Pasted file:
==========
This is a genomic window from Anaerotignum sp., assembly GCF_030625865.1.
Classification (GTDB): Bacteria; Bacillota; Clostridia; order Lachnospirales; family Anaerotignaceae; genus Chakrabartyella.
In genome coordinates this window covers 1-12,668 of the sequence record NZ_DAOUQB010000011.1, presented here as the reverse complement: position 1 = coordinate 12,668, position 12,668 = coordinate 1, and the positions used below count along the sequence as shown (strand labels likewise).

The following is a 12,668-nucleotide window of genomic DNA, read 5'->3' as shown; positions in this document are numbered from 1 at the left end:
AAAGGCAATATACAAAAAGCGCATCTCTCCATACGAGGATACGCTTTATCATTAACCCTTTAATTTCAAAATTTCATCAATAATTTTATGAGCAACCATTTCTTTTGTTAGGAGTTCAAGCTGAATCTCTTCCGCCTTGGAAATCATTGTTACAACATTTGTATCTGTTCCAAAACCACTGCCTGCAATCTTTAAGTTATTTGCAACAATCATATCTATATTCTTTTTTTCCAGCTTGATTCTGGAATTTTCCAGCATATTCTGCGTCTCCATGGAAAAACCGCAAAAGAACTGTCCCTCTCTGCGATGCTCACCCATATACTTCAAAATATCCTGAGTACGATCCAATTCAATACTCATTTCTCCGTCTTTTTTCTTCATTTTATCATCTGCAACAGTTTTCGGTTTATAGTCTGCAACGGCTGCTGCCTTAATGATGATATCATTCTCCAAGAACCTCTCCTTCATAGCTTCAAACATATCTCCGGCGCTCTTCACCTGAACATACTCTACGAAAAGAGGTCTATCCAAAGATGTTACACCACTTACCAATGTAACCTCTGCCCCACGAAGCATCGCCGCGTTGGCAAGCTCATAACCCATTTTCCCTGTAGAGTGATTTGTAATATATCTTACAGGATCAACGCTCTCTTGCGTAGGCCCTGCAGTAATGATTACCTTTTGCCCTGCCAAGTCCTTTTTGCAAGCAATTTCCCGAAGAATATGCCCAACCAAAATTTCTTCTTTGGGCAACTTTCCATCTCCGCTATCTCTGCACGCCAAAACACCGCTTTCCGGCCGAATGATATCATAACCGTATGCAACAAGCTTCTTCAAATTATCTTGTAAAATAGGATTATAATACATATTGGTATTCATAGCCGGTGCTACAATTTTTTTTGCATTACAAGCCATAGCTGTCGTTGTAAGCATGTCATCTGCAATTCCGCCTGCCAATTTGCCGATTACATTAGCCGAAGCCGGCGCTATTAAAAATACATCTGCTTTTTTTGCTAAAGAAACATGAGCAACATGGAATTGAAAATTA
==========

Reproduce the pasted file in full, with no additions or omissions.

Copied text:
This is a genomic window from Anaerotignum sp., assembly GCF_030625865.1.
Classification (GTDB): Bacteria; Bacillota; Clostridia; order Lachnospirales; family Anaerotignaceae; genus Chakrabartyella.
In genome coordinates this window covers 1-12,668 of the sequence record NZ_DAOUQB010000011.1, presented here as the reverse complement: position 1 = coordinate 12,668, position 12,668 = coordinate 1, and the positions used below count along the sequence as shown (strand labels likewise).

The following is a 12,668-nucleotide window of genomic DNA, read 5'->3' as shown; positions in this document are numbered from 1 at the left end:
AAAGGCAATATACAAAAAGCGCATCTCTCCATACGAGGATACGCTTTATCATTAACCCTTTAATTTCAAAATTTCATCAATAATTTTATGAGCAACCATTTCTTTTGTTAGGAGTTCAAGCTGAATCTCTTCCGCCTTGGAAATCATTGTTACAACATTTGTATCTGTTCCAAAACCACTGCCTGCAATCTTTAAGTTATTTGCAACAATCATATCTATATTCTTTTTTTCCAGCTTGATTCTGGAATTTTCCAGCATATTCTGCGTCTCCATGGAAAAACCGCAAAAGAACTGTCCCTCTCTGCGATGCTCACCCATATACTTCAAAATATCCTGAGTACGATCCAATTCAATACTCATTTCTCCGTCTTTTTTCTTCATTTTATCATCTGCAACAGTTTTCGGTTTATAGTCTGCAACGGCTGCTGCCTTAATGATGATATCATTCTCCAAGAACCTCTCCTTCATAGCTTCAAACATATCTCCGGCGCTCTTCACCTGAACATACTCTACGAAAAGAGGTCTATCCAAAGATGTTACACCACTTACCAATGTAACCTCTGCCCCACGAAGCATCGCCGCGTTGGCAAGCTCATAACCCATTTTCCCTGTAGAGTGATTTGTAATATATCTTACAGGATCAACGCTCTCTTGCGTAGGCCCTGCAGTAATGATTACCTTTTGCCCTGCCAAGTCCTTTTTGCAAGCAATTTCCCGAAGAATATGCCCAACCAAAATTTCTTCTTTGGGCAACTTTCCATCTCCGCTATCTCTGCACGCCAAAACACCGCTTTCCGGCCGAATGATATCATAACCGTATGCAACAAGCTTCTTCAAATTATCTTGTAAAATAGGATTATAATACATATTGGTATTCATAGCCGGTGCTACAATTTTTTTTGCATTACAAGCCATAGCTGTCGTTGTAAGCATGTCATCTGCAATTCCGCCTGCCAATTTGCCGATTACATTAGCCGAAGCCGGCGCTATTAAAAATACATCTGCTTTTTTTGCTAAAGAAACATGAGCAACATGGAATTGAAAATTA